Ten car bombs exploded across Baghdad province early on Sunday, killing at least 37 people, police and medics said.
Nine of the blasts hit predominantly Shi'ite Muslim districts, with the deadliest attack in the town of Nahrawan, south of the capital, where two car bombs exploded in quick succession near a busy market, killing seven people.
Shi'ites have been targeted by Sunni Muslim insurgents including al Qaeda who have been regaining momentum this year after being forced underground in 2007.
Insurgents have exploited growing anger among Iraq's Sunni minority, which complains it has been marginalised under the Shi'ite-led government that came to power following the U.S.-led invasion in 2003.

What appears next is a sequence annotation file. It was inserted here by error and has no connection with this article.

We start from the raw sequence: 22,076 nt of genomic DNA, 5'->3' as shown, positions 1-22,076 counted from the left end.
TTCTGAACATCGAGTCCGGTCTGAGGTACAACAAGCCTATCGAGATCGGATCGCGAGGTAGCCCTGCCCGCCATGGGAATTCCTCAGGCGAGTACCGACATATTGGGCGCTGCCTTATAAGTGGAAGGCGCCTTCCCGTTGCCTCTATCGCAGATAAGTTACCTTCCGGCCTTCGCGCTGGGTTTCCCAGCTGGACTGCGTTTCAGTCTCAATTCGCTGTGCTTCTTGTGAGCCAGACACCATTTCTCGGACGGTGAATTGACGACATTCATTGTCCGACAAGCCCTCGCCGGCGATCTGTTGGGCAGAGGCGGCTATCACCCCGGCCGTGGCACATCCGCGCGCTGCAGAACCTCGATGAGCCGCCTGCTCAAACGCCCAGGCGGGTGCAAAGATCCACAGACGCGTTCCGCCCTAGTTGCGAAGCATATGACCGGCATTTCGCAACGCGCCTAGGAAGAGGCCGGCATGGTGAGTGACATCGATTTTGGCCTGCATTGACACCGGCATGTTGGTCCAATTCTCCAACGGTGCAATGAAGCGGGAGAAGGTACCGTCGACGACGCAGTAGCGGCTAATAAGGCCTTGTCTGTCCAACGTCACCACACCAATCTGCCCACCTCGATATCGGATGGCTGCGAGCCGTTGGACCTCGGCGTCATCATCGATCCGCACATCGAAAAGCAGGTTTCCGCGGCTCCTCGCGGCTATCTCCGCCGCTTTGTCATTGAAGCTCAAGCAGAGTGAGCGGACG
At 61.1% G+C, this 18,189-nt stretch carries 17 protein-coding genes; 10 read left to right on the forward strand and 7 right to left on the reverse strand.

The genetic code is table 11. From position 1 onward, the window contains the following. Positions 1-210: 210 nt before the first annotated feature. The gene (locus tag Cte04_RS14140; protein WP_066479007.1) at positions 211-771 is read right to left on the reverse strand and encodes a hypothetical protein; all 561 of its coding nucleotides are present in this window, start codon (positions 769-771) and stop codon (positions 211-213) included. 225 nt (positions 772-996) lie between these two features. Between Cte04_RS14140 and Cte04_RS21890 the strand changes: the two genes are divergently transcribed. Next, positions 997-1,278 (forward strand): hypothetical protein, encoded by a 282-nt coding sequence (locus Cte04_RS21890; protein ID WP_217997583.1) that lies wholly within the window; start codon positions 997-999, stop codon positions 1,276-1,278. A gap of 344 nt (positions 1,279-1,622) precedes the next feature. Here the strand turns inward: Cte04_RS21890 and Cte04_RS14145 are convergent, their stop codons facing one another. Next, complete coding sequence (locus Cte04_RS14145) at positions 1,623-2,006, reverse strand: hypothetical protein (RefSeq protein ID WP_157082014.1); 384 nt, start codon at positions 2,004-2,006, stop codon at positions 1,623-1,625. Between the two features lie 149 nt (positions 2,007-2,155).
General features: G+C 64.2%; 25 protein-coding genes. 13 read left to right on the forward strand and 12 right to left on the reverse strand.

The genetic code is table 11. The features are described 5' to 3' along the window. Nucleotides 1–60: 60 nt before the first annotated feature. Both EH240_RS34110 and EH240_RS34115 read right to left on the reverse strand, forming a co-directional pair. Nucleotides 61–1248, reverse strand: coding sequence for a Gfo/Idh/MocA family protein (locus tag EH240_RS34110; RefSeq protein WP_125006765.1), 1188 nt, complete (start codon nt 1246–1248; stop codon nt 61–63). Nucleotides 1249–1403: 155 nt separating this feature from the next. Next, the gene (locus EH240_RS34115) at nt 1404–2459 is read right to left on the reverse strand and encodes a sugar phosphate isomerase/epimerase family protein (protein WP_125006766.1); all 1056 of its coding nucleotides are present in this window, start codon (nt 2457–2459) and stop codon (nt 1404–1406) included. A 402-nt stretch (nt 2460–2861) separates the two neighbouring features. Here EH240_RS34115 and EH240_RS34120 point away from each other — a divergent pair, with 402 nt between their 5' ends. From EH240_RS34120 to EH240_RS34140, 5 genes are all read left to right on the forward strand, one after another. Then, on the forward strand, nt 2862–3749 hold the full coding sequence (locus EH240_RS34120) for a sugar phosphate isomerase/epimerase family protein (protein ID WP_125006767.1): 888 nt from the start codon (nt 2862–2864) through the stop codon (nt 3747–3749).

Sectarian tensions have been further exacerbated by the civil war in neighbouring Syria, which has drawn Sunnis and Shi'ites from Iraq and the wider region into battle against each other.
Violence, which reached a climax in 2006-07 before starting to ease, is now on the rise again, with around 3,000 civilians killed so far this year, according to monitoring group Iraq Body Count.